How really really good telly is killing us.
Telly’s power to sell things is well documented.
But it’s ability to stop you buying things is today’s new trend.
Funnily enough, it’s not the bad telly that does this. Bad telly still sells things. Nor is it the good telly. Only the exceptionally amazing, once in a lifetime, culture defining national telly event – known in the trade as the really really good telly – has the power to stop you buying things.
Reports out today highlight how retail took a hit during the Olympics. Apart from the sharp spike in Wenlock & Mandeville duvet sets and gold medal soap-on-a-ropes, it seems the Olympics suppressed the nation’s usual retail pastimes. Lots of people have been forecasting this, so the news isn’t a revelation.
But more interesting is the massive drop in online shopping. You know, that thing you do in the evenings while you’re watching telly – one minute you’re watching Million Pound Drop and playing along on your iPad - the next you’re buying a new pair of shoes ‘cos you like the ones Davina’s wearing and you need a red pair for that wedding in a few weeks… (or is that just me..?).
As Stephen Robertson, Director General of the BRC said, “It’s clear people were absorbed by the magnificent Olympics and had little interest in shopping… Some retailers told us online activity was particularly thin in the evenings. If people weren’t watching television they were more likely to be following the sport on PCs and mobile devices rather than shopping,”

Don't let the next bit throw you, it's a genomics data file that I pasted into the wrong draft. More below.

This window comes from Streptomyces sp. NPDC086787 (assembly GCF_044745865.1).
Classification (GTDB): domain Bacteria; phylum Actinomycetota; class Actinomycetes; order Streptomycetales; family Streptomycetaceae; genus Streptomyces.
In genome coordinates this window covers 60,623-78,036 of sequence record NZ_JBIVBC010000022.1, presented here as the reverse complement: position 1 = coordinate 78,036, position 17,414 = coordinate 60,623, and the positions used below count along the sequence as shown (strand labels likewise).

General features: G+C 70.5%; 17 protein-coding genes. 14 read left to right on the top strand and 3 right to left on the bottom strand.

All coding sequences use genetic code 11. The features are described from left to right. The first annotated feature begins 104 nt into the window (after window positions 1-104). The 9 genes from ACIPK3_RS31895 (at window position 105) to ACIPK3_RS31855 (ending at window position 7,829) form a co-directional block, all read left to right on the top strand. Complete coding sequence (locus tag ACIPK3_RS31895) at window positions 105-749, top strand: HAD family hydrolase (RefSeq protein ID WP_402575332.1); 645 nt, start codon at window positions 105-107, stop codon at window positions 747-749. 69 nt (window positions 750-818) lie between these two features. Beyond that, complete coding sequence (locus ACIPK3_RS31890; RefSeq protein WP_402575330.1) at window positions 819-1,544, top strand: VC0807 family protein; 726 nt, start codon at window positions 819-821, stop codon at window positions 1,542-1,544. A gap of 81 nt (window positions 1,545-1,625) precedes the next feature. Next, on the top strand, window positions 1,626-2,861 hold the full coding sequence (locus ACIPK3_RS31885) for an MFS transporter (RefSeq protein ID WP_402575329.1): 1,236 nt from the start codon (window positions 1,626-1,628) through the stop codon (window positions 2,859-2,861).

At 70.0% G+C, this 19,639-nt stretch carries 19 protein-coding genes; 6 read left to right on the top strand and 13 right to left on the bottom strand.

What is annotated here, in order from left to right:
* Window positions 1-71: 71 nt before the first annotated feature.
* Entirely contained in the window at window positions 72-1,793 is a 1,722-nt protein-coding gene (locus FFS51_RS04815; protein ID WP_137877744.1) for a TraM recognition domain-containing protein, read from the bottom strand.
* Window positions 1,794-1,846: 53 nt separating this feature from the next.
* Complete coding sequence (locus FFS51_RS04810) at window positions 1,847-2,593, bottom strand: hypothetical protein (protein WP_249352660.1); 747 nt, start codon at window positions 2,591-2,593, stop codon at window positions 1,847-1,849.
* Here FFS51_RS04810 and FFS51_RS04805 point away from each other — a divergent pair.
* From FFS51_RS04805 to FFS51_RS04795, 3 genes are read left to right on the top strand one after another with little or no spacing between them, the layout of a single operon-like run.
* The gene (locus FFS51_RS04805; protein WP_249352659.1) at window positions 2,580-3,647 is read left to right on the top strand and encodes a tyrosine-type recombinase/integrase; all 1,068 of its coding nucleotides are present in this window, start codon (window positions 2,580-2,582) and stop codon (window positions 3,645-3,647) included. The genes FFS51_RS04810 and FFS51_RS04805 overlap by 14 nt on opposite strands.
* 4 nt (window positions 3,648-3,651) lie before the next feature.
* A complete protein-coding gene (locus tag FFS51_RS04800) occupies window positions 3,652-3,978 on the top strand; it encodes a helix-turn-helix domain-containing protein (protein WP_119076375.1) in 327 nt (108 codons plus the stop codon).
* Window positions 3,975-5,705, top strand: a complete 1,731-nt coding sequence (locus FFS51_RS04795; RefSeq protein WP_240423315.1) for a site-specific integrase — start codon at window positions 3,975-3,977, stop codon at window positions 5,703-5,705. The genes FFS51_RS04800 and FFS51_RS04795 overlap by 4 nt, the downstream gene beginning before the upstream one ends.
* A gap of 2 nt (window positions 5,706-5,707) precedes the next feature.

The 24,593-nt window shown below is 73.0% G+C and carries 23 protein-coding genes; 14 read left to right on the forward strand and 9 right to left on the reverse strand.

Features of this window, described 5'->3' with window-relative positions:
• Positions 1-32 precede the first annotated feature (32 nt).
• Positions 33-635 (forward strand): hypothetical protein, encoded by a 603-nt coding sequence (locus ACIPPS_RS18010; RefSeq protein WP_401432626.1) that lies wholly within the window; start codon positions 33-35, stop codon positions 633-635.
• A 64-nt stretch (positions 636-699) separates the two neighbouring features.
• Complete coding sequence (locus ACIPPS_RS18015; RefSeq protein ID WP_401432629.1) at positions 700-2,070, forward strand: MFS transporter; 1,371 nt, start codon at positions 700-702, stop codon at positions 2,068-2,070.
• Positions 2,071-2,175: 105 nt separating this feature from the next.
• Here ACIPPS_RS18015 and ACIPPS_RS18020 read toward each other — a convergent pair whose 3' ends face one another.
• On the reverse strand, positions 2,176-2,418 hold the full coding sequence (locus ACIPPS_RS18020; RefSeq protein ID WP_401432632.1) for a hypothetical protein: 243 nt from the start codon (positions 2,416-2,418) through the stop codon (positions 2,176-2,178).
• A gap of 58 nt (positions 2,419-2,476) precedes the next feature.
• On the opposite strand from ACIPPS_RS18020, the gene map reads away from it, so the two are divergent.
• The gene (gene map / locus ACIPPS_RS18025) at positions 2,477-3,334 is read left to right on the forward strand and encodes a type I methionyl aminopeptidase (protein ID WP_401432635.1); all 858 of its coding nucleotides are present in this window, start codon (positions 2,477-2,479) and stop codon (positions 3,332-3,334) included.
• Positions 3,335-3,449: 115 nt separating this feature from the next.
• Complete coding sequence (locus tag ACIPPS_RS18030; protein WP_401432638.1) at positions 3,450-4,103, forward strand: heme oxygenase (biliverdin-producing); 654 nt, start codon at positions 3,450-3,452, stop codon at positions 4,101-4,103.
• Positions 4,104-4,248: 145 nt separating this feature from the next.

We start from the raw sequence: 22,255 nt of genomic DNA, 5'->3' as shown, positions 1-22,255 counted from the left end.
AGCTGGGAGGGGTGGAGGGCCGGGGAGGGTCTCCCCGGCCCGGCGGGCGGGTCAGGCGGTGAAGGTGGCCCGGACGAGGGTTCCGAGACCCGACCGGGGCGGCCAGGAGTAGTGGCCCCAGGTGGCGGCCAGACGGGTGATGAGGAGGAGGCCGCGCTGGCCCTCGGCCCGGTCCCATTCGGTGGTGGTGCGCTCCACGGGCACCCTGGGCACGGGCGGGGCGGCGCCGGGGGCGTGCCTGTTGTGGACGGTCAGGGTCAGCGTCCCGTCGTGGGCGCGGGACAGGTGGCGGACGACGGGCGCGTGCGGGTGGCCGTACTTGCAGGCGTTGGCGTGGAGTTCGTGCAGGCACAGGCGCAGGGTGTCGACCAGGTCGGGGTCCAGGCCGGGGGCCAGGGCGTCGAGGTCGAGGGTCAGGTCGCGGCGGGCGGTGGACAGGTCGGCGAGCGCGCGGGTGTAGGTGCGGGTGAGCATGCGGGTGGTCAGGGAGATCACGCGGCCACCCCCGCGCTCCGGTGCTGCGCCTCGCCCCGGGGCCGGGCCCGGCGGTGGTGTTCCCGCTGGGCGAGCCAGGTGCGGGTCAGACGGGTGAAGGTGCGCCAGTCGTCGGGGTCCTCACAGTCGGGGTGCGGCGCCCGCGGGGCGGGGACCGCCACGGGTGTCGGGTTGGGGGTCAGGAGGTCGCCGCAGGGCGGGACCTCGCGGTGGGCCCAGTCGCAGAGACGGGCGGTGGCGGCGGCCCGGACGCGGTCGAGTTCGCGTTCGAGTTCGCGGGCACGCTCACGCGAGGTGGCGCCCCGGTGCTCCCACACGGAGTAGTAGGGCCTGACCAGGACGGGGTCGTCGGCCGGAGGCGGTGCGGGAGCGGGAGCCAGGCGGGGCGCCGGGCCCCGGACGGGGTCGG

The lessons are clear. We need to halt this summer trend of the really really good telly right now. It’s going to kill the second screen’s commerciality before it’s fully born. Agencies have invested in whole new departments, ready for the explosion of mobile-grazing-retail – these new jobs need protecting.
So from now on, can we limit things to only averagely good telly, with the occasional rather good telly (weekends and bank holidays)? That way, the economic benefit of millions of vaguely disinterested viewers indulging themselves in recreational retail, can be felt once more.